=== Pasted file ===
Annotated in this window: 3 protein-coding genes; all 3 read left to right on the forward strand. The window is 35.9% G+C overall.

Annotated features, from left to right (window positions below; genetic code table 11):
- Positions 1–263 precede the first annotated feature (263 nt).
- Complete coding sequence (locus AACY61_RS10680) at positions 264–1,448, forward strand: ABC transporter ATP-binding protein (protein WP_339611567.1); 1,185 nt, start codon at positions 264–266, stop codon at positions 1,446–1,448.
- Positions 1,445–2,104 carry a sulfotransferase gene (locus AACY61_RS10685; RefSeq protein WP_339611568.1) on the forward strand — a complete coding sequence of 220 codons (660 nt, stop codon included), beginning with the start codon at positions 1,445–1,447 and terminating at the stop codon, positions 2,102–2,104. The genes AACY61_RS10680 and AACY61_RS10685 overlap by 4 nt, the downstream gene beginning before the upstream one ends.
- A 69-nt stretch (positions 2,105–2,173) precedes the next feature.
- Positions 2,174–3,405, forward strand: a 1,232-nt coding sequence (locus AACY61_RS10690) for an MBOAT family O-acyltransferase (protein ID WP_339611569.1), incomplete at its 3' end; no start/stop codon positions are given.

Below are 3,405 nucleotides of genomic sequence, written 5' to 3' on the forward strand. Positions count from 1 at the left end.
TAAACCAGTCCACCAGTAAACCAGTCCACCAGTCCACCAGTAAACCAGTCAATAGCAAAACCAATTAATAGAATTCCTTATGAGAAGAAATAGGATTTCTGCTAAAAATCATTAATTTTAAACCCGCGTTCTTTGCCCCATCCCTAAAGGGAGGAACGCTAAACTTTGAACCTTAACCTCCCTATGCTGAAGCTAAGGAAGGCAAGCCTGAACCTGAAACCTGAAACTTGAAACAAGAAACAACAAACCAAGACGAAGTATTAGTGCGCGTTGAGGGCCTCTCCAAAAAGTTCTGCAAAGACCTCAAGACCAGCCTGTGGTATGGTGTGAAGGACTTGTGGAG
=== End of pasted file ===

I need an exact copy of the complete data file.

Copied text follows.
Annotated in this window: 3 protein-coding genes; all 3 read left to right on the forward strand. The window is 35.9% G+C overall.

Annotated features, from left to right (window positions below; genetic code table 11):
- Positions 1–263 precede the first annotated feature (263 nt).
- Complete coding sequence (locus AACY61_RS10680) at positions 264–1,448, forward strand: ABC transporter ATP-binding protein (protein WP_339611567.1); 1,185 nt, start codon at positions 264–266, stop codon at positions 1,446–1,448.
- Positions 1,445–2,104 carry a sulfotransferase gene (locus AACY61_RS10685; RefSeq protein WP_339611568.1) on the forward strand — a complete coding sequence of 220 codons (660 nt, stop codon included), beginning with the start codon at positions 1,445–1,447 and terminating at the stop codon, positions 2,102–2,104. The genes AACY61_RS10680 and AACY61_RS10685 overlap by 4 nt, the downstream gene beginning before the upstream one ends.
- A 69-nt stretch (positions 2,105–2,173) precedes the next feature.
- Positions 2,174–3,405, forward strand: a 1,232-nt coding sequence (locus AACY61_RS10690) for an MBOAT family O-acyltransferase (protein ID WP_339611569.1), incomplete at its 3' end; no start/stop codon positions are given.

Below are 3,405 nucleotides of genomic sequence, written 5' to 3' on the forward strand. Positions count from 1 at the left end.
TAAACCAGTCCACCAGTAAACCAGTCCACCAGTCCACCAGTAAACCAGTCAATAGCAAAACCAATTAATAGAATTCCTTATGAGAAGAAATAGGATTTCTGCTAAAAATCATTAATTTTAAACCCGCGTTCTTTGCCCCATCCCTAAAGGGAGGAACGCTAAACTTTGAACCTTAACCTCCCTATGCTGAAGCTAAGGAAGGCAAGCCTGAACCTGAAACCTGAAACTTGAAACAAGAAACAACAAACCAAGACGAAGTATTAGTGCGCGTTGAGGGCCTCTCCAAAAAGTTCTGCAAAGACCTCAAGACCAGCCTGTGGTATGGTGTGAAGGACTTGTGGAG